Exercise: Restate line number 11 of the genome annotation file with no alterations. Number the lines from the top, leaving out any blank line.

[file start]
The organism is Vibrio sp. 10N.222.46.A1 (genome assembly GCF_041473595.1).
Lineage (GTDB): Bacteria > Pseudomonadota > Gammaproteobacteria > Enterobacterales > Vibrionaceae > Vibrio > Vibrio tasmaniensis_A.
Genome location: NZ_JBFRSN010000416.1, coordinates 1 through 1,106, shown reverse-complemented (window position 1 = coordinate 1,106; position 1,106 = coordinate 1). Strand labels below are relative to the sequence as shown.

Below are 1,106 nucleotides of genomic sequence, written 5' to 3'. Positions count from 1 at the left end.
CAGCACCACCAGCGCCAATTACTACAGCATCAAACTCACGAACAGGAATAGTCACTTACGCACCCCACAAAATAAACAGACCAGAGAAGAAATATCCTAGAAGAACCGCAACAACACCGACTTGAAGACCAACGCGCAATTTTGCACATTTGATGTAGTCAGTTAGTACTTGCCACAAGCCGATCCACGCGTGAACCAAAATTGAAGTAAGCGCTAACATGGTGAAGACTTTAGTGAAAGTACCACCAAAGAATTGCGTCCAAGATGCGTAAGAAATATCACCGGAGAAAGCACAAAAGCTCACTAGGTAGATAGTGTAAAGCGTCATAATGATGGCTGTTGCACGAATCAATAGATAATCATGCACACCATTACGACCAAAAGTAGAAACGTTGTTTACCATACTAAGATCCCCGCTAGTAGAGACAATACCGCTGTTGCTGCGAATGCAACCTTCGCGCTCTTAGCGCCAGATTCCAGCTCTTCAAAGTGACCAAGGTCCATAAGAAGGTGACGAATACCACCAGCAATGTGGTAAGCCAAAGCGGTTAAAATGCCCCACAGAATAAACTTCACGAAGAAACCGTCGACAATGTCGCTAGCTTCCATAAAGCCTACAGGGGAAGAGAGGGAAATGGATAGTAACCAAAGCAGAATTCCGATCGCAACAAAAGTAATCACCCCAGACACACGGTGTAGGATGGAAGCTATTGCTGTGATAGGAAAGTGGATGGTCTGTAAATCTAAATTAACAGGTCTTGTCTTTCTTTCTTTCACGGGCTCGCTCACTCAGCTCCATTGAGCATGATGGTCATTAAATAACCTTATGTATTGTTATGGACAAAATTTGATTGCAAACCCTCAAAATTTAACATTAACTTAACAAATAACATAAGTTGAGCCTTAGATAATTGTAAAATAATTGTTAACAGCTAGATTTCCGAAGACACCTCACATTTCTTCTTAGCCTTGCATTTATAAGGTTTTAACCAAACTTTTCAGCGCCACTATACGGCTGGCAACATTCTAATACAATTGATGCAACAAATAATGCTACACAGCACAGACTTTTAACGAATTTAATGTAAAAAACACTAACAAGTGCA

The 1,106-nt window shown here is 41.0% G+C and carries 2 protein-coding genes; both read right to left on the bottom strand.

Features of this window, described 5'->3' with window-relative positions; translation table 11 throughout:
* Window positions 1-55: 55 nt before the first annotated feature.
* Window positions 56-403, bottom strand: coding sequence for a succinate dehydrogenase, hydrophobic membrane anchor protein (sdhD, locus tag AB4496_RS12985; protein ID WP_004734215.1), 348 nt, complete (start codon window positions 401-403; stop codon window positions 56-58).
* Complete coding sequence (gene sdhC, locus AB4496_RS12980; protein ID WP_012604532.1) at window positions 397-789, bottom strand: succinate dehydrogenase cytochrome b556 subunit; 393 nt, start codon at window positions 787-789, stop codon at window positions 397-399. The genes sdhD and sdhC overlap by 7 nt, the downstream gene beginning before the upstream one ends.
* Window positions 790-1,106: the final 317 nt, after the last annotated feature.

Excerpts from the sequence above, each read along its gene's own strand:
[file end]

* Window positions 790-1,106: the final 317 nt, after the last annotated feature.